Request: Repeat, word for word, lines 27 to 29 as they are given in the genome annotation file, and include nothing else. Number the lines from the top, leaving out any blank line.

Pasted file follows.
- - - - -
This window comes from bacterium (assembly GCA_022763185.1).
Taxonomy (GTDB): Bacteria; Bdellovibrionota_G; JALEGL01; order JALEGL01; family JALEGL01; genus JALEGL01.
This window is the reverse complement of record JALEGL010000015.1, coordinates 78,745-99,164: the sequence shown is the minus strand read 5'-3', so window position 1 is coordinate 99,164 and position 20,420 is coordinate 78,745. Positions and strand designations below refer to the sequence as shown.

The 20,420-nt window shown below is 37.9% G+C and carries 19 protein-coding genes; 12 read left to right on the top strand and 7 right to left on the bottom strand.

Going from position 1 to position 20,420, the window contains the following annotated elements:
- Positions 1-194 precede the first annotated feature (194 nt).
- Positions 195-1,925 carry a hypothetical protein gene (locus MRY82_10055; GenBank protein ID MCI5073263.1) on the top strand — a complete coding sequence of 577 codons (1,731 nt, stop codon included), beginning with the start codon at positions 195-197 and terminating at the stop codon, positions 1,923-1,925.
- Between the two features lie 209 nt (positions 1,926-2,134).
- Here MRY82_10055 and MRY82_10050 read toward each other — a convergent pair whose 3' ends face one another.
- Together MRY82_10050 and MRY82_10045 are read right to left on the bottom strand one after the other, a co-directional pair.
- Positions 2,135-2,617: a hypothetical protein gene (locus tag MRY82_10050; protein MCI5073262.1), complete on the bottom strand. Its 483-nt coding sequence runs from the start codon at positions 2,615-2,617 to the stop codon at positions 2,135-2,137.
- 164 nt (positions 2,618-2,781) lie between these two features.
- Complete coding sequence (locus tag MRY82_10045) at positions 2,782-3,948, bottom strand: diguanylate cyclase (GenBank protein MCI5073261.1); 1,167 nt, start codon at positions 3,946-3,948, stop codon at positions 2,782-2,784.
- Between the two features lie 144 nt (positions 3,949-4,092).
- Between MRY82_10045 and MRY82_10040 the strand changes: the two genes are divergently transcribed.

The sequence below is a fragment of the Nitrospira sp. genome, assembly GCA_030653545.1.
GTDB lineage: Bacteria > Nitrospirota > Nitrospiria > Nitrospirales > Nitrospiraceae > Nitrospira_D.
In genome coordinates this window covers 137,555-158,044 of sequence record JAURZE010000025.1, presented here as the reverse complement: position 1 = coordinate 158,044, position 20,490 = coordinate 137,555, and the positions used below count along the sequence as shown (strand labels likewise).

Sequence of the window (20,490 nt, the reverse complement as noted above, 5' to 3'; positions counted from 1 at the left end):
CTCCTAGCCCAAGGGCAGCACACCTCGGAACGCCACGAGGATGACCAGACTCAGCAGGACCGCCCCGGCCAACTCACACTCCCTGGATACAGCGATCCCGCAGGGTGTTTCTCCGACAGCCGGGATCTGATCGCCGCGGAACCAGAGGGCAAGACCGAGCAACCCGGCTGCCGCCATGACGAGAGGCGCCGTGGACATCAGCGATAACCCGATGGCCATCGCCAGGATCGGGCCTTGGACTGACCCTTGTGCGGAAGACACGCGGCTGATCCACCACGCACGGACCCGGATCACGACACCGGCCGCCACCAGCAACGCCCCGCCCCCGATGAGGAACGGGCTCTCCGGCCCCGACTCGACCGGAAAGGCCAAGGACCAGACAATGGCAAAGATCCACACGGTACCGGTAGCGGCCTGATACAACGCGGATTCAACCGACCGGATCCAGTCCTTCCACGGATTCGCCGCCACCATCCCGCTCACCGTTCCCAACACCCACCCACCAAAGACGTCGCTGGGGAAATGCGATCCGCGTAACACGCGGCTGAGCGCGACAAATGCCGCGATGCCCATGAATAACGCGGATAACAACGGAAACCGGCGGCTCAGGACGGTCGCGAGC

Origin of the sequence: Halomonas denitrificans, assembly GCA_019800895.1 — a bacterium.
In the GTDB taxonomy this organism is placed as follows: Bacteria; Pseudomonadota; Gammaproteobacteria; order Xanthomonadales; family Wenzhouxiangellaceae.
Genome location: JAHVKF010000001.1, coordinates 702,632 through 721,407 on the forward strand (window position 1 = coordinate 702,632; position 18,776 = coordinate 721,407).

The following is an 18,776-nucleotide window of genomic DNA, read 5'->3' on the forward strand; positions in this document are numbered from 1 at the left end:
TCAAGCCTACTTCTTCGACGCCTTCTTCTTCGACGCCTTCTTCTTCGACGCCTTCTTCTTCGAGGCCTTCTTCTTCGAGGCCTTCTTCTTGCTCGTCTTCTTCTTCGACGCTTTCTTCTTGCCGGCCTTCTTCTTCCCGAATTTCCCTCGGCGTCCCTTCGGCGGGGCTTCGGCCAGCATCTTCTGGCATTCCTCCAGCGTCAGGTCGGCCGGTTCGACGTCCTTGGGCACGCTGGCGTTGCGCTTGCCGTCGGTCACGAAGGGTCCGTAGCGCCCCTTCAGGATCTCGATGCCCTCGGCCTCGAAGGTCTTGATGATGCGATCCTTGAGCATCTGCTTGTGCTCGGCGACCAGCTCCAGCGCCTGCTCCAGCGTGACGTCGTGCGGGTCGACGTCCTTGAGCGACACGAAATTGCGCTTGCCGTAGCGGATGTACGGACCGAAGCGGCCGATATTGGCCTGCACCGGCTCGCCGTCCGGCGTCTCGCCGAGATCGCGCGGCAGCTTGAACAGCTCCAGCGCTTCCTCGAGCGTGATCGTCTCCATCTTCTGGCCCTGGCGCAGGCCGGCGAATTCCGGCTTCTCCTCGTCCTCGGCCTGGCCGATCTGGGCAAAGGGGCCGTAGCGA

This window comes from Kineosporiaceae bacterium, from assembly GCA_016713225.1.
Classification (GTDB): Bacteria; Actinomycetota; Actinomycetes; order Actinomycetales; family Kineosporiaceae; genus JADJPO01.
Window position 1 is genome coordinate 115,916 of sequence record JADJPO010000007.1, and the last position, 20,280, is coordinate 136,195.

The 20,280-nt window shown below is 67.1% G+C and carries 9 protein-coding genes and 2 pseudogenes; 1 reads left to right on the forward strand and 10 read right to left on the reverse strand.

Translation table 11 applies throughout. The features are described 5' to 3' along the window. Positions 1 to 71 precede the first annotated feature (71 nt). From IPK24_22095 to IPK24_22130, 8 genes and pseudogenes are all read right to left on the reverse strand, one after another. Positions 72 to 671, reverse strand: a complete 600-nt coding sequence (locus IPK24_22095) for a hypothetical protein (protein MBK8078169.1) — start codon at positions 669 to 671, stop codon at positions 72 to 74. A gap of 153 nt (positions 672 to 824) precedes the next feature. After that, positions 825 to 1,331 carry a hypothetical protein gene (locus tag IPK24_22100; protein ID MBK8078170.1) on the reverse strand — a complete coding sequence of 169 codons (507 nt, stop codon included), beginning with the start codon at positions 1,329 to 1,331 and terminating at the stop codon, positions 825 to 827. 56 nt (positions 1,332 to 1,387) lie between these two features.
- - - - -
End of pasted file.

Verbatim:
Classification (GTDB): Bacteria; Actinomycetota; Actinomycetes; order Actinomycetales; family Kineosporiaceae; genus JADJPO01.
Window position 1 is genome coordinate 115,916 of sequence record JADJPO010000007.1, and the last position, 20,280, is coordinate 136,195.

The 20,280-nt window shown below is 67.1% G+C and carries 9 protein-coding genes and 2 pseudogenes; 1 reads left to right on the forward strand and 10 read right to left on the reverse strand.